Carolyn Hax: Is marriage just 'what comes next'?

The Washington PostJune 10, 2014 

Adapted from a recent online discussion.

Carolyn: I'm ecstatic to be newly engaged after three happy years of dating. We're planning to move in together at the end of the year.

Recently, while talking moving logistics, he confessed that he's not looking forward to having to "check in" with someone every day. I responded that I don't need daily check-ins - instead, why not reserve them for when we actually have agreed-upon plans? He said OK, but that he still feels nervous about losing other aspects of his autonomy in marriage.

This conversation escalated until eventually I asked him why he wants to get married at all, if he's so scared to share his daily life with me. He answered that he knows "it's what comes next," meaning that it's the natural next step in our relationship. I am afraid and aware that this isn't a good answer. I know he loves me a lot - the strength of our relationship so far proves that in my book - but now I feel like I've unwittingly forced him into marriage. My excitement over getting married is deflated. What now?

ANONYMOUS

Let him know, kindly, that "It's what comes next" is no reason to get married, and that, while you love him and were excited to be engaged, you're not going to marry unless you're with someone who wants to spend the rest of his life with you. As in, day in, day out wants to, not because he thinks he's supposed to.

He could go either way - feeling relief to be released from what felt like an obligation, or feeling like the idiot who allowed an adolescent-style freakout to sink a good thing.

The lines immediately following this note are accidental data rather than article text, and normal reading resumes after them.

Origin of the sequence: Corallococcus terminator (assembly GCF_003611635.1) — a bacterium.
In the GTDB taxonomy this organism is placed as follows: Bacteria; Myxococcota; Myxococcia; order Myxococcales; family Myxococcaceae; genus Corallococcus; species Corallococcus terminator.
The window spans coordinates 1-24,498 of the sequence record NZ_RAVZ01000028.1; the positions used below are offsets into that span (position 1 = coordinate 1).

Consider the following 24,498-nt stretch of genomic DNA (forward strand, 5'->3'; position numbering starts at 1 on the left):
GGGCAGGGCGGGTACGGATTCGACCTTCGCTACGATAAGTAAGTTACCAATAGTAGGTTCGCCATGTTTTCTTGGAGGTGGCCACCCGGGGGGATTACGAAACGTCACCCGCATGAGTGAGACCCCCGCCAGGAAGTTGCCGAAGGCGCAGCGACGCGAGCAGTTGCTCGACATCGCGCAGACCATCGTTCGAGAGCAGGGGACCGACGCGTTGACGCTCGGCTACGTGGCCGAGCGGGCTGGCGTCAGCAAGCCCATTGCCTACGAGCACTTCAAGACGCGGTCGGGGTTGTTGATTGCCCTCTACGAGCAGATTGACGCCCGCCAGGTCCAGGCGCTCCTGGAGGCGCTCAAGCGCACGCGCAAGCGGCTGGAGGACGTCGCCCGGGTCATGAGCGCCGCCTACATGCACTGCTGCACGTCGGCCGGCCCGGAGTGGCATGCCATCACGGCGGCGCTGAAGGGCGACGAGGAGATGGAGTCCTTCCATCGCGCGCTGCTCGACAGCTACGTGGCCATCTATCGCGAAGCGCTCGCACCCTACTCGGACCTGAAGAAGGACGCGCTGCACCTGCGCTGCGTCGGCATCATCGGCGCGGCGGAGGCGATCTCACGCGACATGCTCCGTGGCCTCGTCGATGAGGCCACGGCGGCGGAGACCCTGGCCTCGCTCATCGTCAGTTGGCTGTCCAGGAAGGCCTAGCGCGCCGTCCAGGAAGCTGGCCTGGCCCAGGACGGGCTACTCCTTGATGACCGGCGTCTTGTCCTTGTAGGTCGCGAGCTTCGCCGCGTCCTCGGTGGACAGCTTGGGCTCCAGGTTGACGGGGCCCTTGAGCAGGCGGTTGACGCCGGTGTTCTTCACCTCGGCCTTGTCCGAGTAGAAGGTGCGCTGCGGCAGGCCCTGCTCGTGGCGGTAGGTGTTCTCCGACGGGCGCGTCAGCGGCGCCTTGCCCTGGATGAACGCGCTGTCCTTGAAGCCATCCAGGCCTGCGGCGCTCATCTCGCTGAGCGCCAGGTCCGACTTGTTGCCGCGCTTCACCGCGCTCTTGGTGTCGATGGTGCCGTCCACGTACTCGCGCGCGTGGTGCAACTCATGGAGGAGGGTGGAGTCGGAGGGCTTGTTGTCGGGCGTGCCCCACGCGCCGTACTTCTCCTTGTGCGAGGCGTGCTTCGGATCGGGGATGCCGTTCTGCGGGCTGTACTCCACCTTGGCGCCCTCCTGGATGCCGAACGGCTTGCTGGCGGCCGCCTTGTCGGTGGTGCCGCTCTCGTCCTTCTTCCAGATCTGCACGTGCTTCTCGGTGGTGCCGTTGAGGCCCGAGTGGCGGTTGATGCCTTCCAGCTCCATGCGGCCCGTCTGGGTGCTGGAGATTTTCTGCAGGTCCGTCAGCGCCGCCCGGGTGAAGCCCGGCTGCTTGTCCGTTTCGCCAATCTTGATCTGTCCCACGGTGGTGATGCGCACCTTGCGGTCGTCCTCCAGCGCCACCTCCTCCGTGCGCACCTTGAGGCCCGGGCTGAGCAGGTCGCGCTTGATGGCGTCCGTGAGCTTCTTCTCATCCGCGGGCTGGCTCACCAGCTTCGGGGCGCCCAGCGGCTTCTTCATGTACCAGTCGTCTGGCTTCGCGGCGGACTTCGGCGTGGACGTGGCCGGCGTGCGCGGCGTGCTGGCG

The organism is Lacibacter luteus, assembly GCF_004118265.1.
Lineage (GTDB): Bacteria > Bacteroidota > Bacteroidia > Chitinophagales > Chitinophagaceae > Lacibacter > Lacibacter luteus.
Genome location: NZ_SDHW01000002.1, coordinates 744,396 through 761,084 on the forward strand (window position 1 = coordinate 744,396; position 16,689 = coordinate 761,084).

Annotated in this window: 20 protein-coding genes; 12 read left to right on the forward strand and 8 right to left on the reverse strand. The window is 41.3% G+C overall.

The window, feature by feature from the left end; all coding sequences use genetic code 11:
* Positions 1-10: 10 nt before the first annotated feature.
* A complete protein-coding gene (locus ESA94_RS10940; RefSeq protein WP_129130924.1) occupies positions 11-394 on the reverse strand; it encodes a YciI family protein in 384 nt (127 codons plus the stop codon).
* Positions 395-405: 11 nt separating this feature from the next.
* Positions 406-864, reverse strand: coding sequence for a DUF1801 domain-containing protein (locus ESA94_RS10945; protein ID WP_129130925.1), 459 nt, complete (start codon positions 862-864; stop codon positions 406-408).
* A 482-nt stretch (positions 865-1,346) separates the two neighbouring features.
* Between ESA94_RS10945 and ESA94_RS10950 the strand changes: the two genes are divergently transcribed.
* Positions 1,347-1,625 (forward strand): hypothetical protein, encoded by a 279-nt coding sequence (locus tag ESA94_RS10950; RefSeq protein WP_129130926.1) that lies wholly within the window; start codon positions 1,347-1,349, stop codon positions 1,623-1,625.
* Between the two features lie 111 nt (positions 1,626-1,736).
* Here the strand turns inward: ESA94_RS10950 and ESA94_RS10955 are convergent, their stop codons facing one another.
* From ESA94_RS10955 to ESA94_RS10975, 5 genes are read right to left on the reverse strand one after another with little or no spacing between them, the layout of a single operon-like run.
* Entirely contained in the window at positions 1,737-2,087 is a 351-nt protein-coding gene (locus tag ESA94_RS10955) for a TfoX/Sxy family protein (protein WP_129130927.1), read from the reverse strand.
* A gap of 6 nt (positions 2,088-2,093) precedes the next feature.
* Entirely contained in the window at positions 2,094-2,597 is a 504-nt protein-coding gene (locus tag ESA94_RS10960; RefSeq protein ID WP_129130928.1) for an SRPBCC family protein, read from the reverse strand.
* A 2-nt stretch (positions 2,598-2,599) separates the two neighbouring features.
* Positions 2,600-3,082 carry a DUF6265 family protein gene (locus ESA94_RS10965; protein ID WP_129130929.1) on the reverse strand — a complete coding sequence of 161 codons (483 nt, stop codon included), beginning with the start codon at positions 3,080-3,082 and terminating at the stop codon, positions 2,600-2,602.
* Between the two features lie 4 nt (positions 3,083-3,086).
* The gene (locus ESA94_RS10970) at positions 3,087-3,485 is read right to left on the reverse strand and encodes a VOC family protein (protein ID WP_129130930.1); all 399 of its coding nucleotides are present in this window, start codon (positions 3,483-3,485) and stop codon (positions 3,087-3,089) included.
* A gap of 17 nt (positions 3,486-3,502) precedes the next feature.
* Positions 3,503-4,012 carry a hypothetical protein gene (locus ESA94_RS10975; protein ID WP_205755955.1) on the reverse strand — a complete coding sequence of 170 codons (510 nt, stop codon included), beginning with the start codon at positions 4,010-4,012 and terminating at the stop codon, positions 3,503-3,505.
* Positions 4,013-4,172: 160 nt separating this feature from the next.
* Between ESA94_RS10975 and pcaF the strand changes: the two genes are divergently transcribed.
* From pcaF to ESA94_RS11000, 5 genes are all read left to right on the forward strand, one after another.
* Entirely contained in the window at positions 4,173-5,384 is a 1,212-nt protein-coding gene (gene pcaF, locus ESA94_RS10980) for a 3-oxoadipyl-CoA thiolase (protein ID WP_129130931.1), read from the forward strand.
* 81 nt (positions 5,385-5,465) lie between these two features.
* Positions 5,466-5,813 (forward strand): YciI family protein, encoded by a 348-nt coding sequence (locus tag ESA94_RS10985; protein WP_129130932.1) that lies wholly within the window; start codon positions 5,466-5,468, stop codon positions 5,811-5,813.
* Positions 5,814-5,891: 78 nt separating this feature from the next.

About those "check-ins": When you want to be with someone, and to share your days with someone, they are a moot point. Most of the time you already know where the other person will be. When something comes up, sure, you have a choice: Take into account the feelings of the person who thinks you're somewhere else/coming home soon/going to be at the restaurant by 7, or don't. And really, if it's such a burden to care how someone feels, then why not just stay unattached?

Email tellme@washpost.com. Chat online at 10 a.m. Fridays at washingtonpost.com.

Idaho Statesman is pleased to provide this opportunity to share information, experiences and observations about what's in the news. Some of the comments may be reprinted elsewhere in the site or in the newspaper. We encourage lively, open debate on the issues of the day, and ask that you refrain from profanity, hate speech, personal comments and remarks that are off point. Thank you for taking the time to offer your thoughts.

Commenting FAQs | Terms of Service